Jason Roberts: My whole life was leading up to this
Fiddle player takes on the role of Bob Wills in ‘A Ride with Bob’
BY TERRY MATHEWS | News-Telegram Arts Editor
Dec 21, 2007 - For as long as he can remember, Jason Roberts wanted to play in a Western Swing band – and he wanted play like his hero, legendary fiddle master Bob Wills.
Roberts never dreamed he’d be playing the part of Wills on the stage, however.
When he was growing up in the Central Texas town of Lampasas, he was surrounded by the sounds of Western swing. Roberts picked up the fiddle at age 11 and made his professional debut right after he turned 13.
�I�m just really blessed and fortunate,� Roberts said in a telephone interview from his home in Austin. �All I ever needed was a platform to shout from, and now I have that.�
Roberts, now 32, first picked up a bow when he was 11 and recently celebrated his 13th year as the fiddle player for Asleep at the Wheel, the world’s premiere Western swing band.
Not content to rest on his laurels, the young musician has recently been bitten by the acting bug. He’s been cast as a young Bob Wills in the play, “A Ride with Bob.”
The play, co-written by The Wheel’s front man, Ray Benson, and author Anne Rapp, tells Bob Wills’ life story through his songs. It’s has been playing to sold-out audiences since debuting in 2005. The play begins a two-day run at the Perot Theatre in Texarkana late next month.
When asked if he was pleased with audience response to the play, Benson said pleased is an understatement.
�We�ve been overwhelmed. I couldn�t script it better if I had written �audience laughs here.� And, we�re finally getting to play Texarkana. Finally!�
When he first came to Texas from West Virginia as an adult, Benson crossed the border at Texarkana.
�It was like, �All right! We�re here,�� Benson said in a recent telephone interview. �I said, �I�m here and I�m going to stay here.��
Although Roberts says he didn’t have any acting experience other than “having to convince my mother why I was coming home so late,” he is pleased with the way the play has come together.
�Ray told us, �Boys, we�re going to do a little theater,� and I thought, �Oh, my goodness, we�re a bunch of VFW musicians, beer joint guys,�� Roberts said. �The experience has surpassed my expectations, and it�s turned out to be a lot of fun to play Bob Wills.�
Roberts says he didn’t have to do a lot to prepare for the role.
�I was pretty studied up,� he said. �My whole life was leading up to this.�
His boss agrees.
�He�s a natural. This is the part he was born to play,� said Benson. �When we started this mess, I said, �Well, we�ve got the hardest part done. Jason will play the part of Bob Wills, �cause I don�t know how I�d find someone to do that.��
Of his acting, Roberts says, “It turned out that I had at least a little natural ability to stand where I’m supposed to stand, and remember to say what I’m supposed to say, and to be convincing, rather than sounding ‘like – I – am – reading – the – lines.’”
Although Roberts gets to improvise during a regular gig, he has to walk a tighter line in the play.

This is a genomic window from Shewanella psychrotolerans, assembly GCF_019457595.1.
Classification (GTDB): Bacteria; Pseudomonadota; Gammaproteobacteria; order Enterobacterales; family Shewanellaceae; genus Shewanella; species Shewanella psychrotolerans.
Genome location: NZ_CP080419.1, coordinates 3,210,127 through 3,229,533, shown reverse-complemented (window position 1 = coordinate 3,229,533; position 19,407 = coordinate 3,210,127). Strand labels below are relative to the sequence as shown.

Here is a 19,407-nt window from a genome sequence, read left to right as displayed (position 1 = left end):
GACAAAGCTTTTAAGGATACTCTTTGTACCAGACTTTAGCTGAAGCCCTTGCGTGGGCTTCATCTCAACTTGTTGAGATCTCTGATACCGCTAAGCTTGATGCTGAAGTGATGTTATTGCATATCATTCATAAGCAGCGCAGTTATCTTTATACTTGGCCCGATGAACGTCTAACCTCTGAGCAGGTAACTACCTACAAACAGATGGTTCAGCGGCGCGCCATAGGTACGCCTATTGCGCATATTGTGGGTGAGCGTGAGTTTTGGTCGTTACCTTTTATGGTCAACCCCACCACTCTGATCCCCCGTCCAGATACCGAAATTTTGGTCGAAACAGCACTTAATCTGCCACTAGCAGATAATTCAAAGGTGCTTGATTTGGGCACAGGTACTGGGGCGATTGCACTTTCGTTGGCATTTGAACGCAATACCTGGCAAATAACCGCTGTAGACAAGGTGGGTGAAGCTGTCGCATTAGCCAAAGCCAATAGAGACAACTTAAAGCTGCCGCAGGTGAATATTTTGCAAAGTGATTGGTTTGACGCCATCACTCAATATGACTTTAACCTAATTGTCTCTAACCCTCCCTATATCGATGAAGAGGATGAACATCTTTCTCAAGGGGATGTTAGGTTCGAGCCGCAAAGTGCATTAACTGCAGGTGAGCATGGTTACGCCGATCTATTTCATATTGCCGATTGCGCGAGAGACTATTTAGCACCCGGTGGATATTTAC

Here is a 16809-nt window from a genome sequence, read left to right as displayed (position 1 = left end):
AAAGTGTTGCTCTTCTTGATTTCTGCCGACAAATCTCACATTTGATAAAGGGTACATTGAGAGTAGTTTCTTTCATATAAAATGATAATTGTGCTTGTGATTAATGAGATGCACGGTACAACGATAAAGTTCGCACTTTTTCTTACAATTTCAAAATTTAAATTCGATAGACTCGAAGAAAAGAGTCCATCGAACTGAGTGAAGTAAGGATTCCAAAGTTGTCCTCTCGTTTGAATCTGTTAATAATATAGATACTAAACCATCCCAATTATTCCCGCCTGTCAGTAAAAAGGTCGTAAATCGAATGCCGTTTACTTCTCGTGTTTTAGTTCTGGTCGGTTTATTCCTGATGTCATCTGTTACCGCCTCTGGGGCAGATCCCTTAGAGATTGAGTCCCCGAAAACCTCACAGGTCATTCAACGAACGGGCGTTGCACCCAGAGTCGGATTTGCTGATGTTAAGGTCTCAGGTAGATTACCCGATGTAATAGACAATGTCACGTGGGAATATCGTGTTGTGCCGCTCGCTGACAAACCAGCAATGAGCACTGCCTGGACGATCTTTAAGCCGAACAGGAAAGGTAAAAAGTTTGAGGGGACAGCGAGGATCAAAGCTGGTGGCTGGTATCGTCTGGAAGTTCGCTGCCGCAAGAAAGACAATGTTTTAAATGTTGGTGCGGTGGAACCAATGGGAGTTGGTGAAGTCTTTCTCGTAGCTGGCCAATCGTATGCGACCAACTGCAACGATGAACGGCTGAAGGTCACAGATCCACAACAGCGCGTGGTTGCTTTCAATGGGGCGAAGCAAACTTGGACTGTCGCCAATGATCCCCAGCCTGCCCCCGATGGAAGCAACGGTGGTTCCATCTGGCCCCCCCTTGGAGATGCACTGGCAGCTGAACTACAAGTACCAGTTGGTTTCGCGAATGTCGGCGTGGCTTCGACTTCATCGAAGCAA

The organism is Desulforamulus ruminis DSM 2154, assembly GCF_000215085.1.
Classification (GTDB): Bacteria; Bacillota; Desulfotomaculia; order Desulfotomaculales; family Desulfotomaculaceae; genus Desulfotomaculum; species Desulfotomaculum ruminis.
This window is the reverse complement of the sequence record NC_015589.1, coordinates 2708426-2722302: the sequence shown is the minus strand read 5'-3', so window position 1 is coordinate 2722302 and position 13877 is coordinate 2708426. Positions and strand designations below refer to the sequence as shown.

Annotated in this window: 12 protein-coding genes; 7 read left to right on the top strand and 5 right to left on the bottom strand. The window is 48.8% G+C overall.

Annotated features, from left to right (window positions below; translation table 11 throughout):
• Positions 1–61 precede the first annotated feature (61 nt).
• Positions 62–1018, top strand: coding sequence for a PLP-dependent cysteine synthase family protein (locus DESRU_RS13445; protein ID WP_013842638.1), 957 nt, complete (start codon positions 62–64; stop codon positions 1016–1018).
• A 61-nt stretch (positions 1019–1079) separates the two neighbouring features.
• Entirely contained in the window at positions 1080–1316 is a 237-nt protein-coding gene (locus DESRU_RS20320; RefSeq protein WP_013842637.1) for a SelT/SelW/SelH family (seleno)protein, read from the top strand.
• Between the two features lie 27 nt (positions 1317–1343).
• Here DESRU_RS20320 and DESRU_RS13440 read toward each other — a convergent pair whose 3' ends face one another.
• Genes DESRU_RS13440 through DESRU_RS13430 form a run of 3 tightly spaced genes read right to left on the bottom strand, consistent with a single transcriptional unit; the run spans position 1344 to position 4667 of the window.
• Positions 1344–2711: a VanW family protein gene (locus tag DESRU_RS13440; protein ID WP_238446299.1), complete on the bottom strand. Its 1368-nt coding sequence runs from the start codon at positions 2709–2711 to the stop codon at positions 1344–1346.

�I�m portraying Bob Wills, and he had his own style and his own way,� Roberts said.�
When asked what he’d like for the audience to take away from the play, Roberts mentions two things:
�I would like for them to see the show and think, �Wow! These guys got it right. They look the part. They act the part. The information in the show is accurate.��
The other thing Roberts wants the audience to know is that “Western Swing’s not dying. There are plenty of us out there who love it and are trying to perpetuate it.”
Although Roberts has several favorite moments in the play, including seeing the 25-member cast in period costumes, he thinks the most moving moment comes during the “Misery” scene.
�It�s where Bob Wills didn�t show for the gig and he�s visited by the ghost of one of his mentors who tells him to pick himself up, brush himself off and get back out there,� Roberts says. �It�s a touching scene, and of course, there�s the song. There aren�t very many dry eyes in the house after that scene, I�ll tell you, including mine.�
Other stand-out numbers in the play include “Faded Love,” a look at Wills’ five marriages, and the finale, when everyone’s on stage for a rousing performance of Wills’ most recognizable tune, “San Antonio Rose.”
In early January, Roberts will add another title to his list of accomplishments: husband. He’s going to marry long-time girlfriend, Gretchen, a political consultant, on Jan. 9.
�She�s a lovely girl,� Roberts said of his bride-to-be. �I�m truly blessed.�
�A Ride With Bob� opens for a two-day run at the historic Perot Theatre in downtown Texarkana on Saturday, Jan. 25 at 7:30 and on Sunday, Jan. 26 at 2 p.m. Tickets for the play range from $6 to $48. Call 903-792-4992 for more information.
The band is booked for a regular concert at the Whatley Center for the Performing Arts on the campus of Northeast Texas Community College in Mount Pleasant on Tuesday, Jan. 29. The show has been “sold out for months,” according to Whatley Director Carolyn Franks. To get on the show’s waiting list, call 930-434-8181.
Editor’s note: “A Ride With Bob” really is a must-see for fans of Bob Wills and Western Swing music.
The show is funny, sad, touching and guaranteed to make you say “Ah, ha!” as you make your way home. This is the first time the play has come to northeast Texas. Don’t miss it. When it comes to Western Swing, nobody does it better than The Wheel.